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Learning through observation: why work shadowing works

Dr Sumanjit Gill (UCL Institute of Neurology) explains how MSc Stroke students take part in work shadowing, giving them exposure to industry and a chance to build specialist knowledge.

UCLH

28 April 2017

Students on the Stroke MSc programme can undertake clinical observership placements, or work shadowing, on the Hyperacute Stroke Unit at University College London Hospital and within stroke clinics at the National Hospital for Neurology and Neurosurgery.

The initiative was developed in the UCL Stroke MSc with Professor Werring and Dr Robert Simister.

An opportunity to see theory translated into practise

Observing practice helps students to see how evidence-based stroke treatment is translated through to implementation in a clinical environment and how services are organised.

It also provides them with a chance to see a variety of professional roles in action and the opportunity to see how randomised controlled trials are carried out.

Students gain insights into the challenges and themes that are key to the clinical system and develop their understanding of the structure of the stroke research network.

Using reflection to assess placements

To consolidate their learning, students then participate in a reflective session where they consider what they have gained from the placement and how this might shape their future professional identity in addition to guiding their learning.

Students are encouraged to think about how they would feel working in that environment and what specific professional challenges they might face.

These ideas and experiences are then expressed in the form of various outputs, for example in the form of oral presentations to peers and writing for stroke patient information newsletters.   

Developed in response to student feedback on employability

Now in its second year, the UCL Stroke MSc programme was originally developed to meet the need of a growing multi-disciplinary medical specialty with huge possibilities for novel therapies arising from the research done in this area. It has attracted students from different professional backgrounds and across the world and continues to be the only face to face taught MSc in Stroke Medicine globally.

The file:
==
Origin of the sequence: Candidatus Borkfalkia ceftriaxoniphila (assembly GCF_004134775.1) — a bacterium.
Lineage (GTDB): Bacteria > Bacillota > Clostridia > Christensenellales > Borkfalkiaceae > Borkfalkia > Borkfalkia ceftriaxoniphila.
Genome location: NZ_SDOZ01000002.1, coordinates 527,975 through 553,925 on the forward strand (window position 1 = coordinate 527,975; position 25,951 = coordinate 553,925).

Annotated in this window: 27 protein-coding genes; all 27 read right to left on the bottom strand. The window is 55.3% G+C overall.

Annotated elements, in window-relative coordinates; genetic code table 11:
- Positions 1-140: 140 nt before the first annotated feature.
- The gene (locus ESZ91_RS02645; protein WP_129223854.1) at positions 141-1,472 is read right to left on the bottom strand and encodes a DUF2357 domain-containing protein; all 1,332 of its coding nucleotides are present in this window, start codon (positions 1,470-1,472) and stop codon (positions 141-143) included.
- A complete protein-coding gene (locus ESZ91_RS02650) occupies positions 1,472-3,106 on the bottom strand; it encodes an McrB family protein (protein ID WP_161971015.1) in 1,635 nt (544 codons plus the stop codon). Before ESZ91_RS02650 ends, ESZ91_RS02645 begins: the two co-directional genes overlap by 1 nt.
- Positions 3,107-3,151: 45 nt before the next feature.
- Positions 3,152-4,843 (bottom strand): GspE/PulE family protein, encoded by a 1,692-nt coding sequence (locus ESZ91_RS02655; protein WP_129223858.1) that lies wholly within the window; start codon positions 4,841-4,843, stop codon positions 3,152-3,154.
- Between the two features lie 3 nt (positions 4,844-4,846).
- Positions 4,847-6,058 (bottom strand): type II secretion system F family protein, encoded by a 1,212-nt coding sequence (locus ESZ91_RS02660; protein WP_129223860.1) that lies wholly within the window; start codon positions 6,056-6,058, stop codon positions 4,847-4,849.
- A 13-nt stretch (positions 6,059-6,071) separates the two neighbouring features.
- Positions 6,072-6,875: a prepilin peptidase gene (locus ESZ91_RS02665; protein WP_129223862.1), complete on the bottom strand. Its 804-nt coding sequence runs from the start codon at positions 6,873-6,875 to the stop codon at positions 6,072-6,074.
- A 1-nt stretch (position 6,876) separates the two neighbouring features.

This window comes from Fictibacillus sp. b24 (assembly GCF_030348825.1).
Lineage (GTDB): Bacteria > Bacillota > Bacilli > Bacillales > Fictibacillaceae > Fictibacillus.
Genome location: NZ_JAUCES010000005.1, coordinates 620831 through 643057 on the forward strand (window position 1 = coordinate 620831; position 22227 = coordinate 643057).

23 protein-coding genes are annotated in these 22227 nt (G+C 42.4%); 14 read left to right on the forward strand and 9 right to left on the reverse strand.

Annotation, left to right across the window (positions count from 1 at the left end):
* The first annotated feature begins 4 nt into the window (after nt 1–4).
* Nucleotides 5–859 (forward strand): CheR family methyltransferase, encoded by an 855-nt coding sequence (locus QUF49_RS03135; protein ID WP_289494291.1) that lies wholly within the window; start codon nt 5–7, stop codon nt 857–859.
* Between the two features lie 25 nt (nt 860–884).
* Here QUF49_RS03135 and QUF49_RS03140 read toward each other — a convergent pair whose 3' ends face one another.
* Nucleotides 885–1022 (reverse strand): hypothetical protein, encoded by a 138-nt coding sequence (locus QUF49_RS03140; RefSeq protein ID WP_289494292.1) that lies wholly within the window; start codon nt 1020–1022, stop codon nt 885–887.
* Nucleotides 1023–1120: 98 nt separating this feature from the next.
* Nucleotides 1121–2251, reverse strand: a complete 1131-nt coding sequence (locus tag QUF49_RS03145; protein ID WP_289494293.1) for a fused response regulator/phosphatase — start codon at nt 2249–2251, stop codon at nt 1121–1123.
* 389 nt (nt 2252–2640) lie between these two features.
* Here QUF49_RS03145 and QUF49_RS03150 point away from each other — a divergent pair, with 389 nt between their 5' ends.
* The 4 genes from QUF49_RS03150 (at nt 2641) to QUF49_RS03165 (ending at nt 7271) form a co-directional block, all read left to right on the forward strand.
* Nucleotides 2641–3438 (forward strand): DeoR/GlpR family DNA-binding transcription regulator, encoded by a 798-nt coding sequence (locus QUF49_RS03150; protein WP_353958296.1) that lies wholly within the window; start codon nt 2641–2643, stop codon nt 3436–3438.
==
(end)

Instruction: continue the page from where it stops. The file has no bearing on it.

This approach came about when students in the first year of the programme flagged the importance of developing employability throughout their studies and expressed concerns that they could not relate the theory and science they were being taught in lectures to the workplace.

These observations, framed by briefing, reflective sessions and with the production of either a piece of work or new learning outcomes, were intended to help meet that need. This approach reflects both the ethos of the UCL Connected Curriculum and the theories underpinning how students learning in work place settings. 

Embedding work shadowing into the programme

The challenge of organising work-shadowing for the growing number of students, outside of the classical taught curriculum, will be made easier next year by being timetabled into the programme and being linked to assessments. It will also help staff and students to manage their time and studies by knowing that the placements are a fully supported part of the programme.

In addition, the administrative process for obtaining observership contracts is being streamlined.

There will also be a continuing focus on greater support for international students, who are entering a new professional, cultural and linguistic environment. The aim is to help students to start thinking about their leap into the workplace earlier in the programme and to feel more confident when making choices about what the next step might be.

Student feedback has been positive, with many saying that they benefited greatly by working directly with leaders in the field and listening to patient narratives regarding their stroke.

One student commented: “The opportunity to work and learn from clinicians and healthcare professionals from different clinical backgrounds was a unique learning experience.”